A Day in the Life… of a Computer Investigator

January 1, 2003

Early hours of the morning – returned to the headquarters after working on-site at a Search and Seizure order.

Have spent a frustrating day in a northern UK town. Although this small community seems quite pleasant it has actually been the destination for Vogon’s staff working on Search and Seizure orders on several occasions. My trip, which this time lasted three days, has been fairly typical – a badly worded court order needed to be re-written to include several key issues. The technicalities of what a computer investigator needs to do during a Search and Seizure order are quite complex and are regularly misinterpreted by clients and lawyers, leading to confusion. These days we normally take the lead on the preparatory phrasing of the court presentation, leaving no scope for misunderstanding or ambiguity.

Anyway, the roads are empty and the journey back is quiet. The materials seized (some back-up tapes) and the images taken (five PCs, two laptops and a small server) are been signed into our custody stores. I have already telephoned the on-call engineers to ensure they are fully awake and ready for work by the time I arrive and, from the smell of pizza wafting from the ground floor, they are clearly preparing themselves for an overnight session. When forensic work is urgent we can, and do, provide 24/7 services from our labs, on a worldwide basis. On occasions we have provided complete on-site investigations – flying in staff and equipment to a range of destinations.

I fill in the job sheets, specifying what needs to be done with the various images and tape back-ups. This particular enquiry relates to an allegation of intellectual [roperty theft by a former employee and I need to talk this over with the lawyer working with us. As with many cases like this, the computer evidence may well prove vital to the outcome.

I am off home – fortunately only 5 minutes from the office – and will hopefully get some well-earned sleep. A client and his lawyer are coming in tomorrow (or is it today?) to make a preliminary pass through some data, when we believe the core issues will relate to dates and times on various Word documents.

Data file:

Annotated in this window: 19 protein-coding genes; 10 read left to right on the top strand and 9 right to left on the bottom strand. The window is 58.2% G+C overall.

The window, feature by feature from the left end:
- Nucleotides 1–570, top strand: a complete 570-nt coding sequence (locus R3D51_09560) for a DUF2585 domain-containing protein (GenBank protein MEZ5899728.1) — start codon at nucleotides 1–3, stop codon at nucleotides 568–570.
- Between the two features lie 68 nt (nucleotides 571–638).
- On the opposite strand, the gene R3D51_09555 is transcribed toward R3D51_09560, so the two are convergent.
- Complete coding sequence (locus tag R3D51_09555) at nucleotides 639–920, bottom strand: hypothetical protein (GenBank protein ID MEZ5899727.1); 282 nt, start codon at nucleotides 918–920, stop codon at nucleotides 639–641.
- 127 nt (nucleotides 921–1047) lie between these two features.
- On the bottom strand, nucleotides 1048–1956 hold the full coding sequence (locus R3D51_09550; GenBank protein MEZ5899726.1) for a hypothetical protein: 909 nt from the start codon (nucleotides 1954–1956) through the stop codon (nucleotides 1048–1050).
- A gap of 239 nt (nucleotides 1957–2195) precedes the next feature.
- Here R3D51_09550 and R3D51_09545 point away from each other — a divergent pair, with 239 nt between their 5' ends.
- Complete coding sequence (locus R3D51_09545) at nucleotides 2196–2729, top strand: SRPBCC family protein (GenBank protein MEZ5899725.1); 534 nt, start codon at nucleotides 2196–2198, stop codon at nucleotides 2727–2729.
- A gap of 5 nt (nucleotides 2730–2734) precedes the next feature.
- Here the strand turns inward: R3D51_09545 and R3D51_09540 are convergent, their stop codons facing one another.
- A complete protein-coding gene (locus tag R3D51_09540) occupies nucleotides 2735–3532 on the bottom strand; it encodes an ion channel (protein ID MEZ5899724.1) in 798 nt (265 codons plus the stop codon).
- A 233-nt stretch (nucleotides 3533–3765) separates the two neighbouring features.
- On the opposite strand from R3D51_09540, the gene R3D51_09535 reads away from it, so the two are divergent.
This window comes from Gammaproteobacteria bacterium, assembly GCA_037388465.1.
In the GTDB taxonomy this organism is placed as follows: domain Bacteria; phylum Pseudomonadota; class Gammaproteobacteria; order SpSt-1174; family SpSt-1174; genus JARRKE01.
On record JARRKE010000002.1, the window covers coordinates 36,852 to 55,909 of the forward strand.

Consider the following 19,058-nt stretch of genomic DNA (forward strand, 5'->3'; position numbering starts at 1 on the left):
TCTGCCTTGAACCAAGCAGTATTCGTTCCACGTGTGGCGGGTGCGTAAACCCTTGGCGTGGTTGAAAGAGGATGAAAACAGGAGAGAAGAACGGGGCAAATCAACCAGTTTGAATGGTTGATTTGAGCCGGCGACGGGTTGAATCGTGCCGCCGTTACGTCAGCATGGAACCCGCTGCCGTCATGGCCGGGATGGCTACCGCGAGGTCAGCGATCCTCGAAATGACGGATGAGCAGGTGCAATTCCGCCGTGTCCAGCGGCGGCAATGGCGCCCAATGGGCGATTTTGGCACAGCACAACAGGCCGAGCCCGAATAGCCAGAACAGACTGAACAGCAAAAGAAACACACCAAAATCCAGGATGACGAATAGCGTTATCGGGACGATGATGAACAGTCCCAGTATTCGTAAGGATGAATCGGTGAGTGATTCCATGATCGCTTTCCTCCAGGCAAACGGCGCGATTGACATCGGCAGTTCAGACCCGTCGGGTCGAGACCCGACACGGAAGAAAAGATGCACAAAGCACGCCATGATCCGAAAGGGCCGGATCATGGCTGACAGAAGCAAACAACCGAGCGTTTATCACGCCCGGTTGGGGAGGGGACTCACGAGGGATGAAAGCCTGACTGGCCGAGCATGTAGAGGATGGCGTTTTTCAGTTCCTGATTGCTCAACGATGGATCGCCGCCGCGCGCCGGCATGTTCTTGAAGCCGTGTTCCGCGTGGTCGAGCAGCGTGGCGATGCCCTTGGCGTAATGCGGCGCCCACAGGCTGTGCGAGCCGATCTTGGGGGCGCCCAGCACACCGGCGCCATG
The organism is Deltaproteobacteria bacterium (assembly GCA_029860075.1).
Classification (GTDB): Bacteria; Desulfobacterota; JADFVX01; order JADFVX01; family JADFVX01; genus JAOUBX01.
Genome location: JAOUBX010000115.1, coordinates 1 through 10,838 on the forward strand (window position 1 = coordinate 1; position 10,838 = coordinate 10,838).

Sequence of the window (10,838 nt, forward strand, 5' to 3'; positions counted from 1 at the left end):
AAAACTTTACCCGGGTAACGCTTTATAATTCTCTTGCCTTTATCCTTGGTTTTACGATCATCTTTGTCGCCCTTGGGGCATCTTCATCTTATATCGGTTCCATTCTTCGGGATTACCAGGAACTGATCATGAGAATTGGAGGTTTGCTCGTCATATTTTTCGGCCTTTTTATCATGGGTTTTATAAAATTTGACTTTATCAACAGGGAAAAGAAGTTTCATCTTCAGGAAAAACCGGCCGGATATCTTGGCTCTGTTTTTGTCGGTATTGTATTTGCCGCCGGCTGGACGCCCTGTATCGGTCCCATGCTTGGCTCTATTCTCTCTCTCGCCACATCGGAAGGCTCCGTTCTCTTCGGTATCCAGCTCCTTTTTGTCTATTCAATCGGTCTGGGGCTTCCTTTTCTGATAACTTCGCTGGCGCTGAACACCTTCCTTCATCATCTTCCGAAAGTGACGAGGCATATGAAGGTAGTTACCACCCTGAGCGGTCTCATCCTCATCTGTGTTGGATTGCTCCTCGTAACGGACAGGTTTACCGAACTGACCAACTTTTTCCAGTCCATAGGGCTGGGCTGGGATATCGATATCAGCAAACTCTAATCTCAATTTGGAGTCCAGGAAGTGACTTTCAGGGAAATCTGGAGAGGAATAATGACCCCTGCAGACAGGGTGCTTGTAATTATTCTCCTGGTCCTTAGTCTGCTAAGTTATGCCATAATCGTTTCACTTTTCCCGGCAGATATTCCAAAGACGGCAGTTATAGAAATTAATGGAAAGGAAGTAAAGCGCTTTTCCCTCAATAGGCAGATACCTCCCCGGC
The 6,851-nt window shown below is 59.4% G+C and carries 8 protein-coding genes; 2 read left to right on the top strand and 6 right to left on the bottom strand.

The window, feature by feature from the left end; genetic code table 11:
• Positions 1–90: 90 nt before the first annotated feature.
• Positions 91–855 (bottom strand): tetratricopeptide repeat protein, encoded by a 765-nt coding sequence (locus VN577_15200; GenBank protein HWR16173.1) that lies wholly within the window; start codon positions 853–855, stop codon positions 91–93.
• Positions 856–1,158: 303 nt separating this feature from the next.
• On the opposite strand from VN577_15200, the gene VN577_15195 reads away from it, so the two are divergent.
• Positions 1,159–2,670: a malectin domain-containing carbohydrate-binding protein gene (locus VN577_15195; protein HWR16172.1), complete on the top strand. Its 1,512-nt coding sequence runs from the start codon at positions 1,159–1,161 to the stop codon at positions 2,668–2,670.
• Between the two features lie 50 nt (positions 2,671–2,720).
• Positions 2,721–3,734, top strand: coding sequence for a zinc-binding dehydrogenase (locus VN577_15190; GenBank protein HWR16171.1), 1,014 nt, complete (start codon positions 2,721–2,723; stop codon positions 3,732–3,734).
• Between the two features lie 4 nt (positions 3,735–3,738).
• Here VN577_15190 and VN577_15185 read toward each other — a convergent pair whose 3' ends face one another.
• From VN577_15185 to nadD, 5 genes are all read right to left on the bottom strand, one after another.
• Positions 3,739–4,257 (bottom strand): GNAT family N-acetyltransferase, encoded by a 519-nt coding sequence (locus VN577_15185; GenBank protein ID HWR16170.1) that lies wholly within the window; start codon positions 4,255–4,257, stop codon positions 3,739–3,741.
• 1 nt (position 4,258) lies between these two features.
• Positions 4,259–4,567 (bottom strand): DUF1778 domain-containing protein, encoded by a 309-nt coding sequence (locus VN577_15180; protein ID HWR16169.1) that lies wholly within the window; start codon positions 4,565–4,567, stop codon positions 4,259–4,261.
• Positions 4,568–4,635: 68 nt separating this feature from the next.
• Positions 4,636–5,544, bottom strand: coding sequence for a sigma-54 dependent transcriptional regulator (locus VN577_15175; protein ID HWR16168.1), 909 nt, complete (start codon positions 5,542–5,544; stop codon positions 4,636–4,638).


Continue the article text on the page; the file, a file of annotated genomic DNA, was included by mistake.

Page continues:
Still seems very early although it is now about 9.30. Rick, a fellow investigator, has collected our client from the local train station and they are in the office with coffee. Fortunately for me, we are able to set up several systems to view data from our forensic servers and this is up and running on my arrival.

Over the next couple of hours we go back over the client’s story: the case involves a company which decided to make redundancies due to a downturn in business. After completing the redundancy programme the company was served with notice of intended proceedings for unfair dismissal by 33 of their former employees, some of the claims suggesting sexual discrimination. Prior to the selection of those to be made redundant the management had received e-mails, with a spreadsheet attachment, to help them make the decision in a fair and reasonable way. Some of the employees attached documents to support their claims, including e-mails between some of the management team regarding the redundancies. A further e-mail is alleged to have come from the UK-based VP Operations and appears to contain some anti-female comments.

In order to clarify the situation I have agreed to document the claim and counter-claim for the client and also provide a summary analysis of the computer materials so that we are able to draw up a plan of action, as well as a budgetary guideline.

When the client leaves just after lunch I sit down with another colleague, Ailsa, to go through the key issues of the claim, dates and the summary information on the computer materials and also the date information we have. This will take a day or two to go through in detail, and at the end of the process we will have effectively drawn a crude time-line analysis, with the key issues highlighted. It will also give us the simple set of evidence, which we are trying to demonstrate is either out of context, or has been fabricated.

Following this discussion I am able to consider many of our other existing and potential clients and take some time to listen to my voicemails, which seem to accumulate very quickly. One particular message sounds very interesting – it is some form of alleged shipping fraud involving a ship owner sinking his vessel as an insurance claim. I contact the client to evaluate the situation and conclude that a colleague will attend their offices in Hamburg to discuss the matter fully, freeing me up to review the case over the weekend and give it my full attention next week.

Contact my colleague Chris. He is ideal to attend on-site in Germany: having spent years on military service in Germany, he has acquired polished attention to detail, fluent German, and a German wife. He contacts the client, who are so impressed they decide they would like to have his assistance for the duration of the work.

Finally I am able to go home at a reasonable time, I seem to have spent the last four days doing nothing but work. I managed to be persuaded to take one last phone call – another on-site job. Having lost out on Hamburg I discover that my exotic location is. that town in the North!